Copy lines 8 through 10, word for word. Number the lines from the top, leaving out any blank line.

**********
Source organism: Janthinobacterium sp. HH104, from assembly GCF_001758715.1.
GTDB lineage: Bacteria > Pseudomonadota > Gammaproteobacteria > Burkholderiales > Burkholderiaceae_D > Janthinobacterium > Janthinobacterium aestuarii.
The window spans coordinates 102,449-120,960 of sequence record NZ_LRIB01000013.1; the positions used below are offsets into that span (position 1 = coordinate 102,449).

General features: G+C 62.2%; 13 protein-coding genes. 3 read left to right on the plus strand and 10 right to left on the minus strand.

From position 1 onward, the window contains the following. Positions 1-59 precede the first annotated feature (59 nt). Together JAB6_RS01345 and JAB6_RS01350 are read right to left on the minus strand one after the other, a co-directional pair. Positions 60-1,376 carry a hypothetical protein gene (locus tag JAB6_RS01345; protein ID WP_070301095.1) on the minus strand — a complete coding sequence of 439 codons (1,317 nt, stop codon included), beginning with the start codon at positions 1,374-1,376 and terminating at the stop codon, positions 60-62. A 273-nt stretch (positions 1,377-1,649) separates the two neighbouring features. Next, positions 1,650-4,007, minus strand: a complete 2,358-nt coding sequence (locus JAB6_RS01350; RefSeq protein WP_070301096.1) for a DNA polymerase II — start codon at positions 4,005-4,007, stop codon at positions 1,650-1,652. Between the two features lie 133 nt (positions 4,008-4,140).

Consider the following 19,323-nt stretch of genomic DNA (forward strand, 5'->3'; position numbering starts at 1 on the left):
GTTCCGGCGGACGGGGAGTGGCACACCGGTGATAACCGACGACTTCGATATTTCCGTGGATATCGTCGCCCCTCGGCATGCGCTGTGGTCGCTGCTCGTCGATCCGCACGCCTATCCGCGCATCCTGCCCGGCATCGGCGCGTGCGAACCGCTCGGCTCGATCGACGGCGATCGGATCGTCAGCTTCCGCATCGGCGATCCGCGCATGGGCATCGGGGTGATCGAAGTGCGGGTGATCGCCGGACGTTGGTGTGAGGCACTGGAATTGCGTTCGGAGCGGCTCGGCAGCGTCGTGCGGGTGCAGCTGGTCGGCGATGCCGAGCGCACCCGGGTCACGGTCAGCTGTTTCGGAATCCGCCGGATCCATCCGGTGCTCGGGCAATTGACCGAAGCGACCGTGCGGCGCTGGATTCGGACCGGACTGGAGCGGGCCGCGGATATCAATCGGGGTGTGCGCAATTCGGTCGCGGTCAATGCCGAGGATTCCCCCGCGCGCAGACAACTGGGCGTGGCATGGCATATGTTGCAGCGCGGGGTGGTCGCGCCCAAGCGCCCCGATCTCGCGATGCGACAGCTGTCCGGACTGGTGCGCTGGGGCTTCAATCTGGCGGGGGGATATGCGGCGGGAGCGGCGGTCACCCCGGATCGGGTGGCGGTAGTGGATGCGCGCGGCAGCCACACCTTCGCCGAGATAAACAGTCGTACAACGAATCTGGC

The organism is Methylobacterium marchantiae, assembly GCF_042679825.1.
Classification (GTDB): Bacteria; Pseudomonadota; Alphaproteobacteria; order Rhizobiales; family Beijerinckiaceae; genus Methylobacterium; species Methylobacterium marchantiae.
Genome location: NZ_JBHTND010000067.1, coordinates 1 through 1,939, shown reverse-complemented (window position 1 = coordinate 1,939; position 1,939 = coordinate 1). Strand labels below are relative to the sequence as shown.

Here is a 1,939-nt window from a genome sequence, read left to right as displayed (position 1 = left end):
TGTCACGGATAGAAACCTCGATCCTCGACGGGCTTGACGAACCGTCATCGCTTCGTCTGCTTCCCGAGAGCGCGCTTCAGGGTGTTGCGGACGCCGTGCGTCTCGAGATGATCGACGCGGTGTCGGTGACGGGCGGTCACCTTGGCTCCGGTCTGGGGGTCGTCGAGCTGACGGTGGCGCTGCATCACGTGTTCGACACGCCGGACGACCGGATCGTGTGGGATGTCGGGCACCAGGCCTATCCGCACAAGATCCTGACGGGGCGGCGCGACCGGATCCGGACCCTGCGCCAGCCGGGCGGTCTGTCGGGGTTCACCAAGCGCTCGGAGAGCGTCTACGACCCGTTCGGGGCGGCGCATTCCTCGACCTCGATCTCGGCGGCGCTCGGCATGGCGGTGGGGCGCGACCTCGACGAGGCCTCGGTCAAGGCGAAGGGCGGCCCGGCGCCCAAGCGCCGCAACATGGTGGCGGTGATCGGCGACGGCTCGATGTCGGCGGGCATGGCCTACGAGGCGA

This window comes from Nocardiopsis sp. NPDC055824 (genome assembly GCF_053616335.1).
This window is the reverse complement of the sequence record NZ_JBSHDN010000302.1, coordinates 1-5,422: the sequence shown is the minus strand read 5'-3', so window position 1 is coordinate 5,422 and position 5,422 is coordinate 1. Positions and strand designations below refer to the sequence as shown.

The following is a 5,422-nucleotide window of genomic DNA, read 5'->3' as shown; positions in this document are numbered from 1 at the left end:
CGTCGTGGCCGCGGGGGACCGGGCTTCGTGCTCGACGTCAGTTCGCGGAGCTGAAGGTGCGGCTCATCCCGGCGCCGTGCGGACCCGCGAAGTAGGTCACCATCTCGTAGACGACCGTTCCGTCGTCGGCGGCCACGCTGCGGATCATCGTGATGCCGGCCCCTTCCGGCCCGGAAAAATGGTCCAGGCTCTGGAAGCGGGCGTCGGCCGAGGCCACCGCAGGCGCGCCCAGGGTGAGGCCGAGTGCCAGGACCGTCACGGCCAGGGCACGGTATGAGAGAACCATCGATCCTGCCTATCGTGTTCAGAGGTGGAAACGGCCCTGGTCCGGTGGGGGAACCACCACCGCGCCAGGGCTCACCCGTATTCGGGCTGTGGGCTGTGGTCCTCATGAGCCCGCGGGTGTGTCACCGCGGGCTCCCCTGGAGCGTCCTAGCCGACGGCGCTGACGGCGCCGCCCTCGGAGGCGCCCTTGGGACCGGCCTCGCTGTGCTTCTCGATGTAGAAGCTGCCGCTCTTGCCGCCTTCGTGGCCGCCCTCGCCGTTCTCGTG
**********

The organism is Methylobacterium marchantiae, assembly GCF_042679825.1.
Classification (GTDB): Bacteria; Pseudomonadota; Alphaproteobacteria; order Rhizobiales; family Beijerinckiaceae; genus Methylobacterium; species Methylobacterium marchantiae.
Genome location: NZ_JBHTND010000067.1, coordinates 1 through 1,939, shown reverse-complemented (window position 1 = coordinate 1,939; position 1,939 = coordinate 1). Strand labels below are relative to the sequence as shown.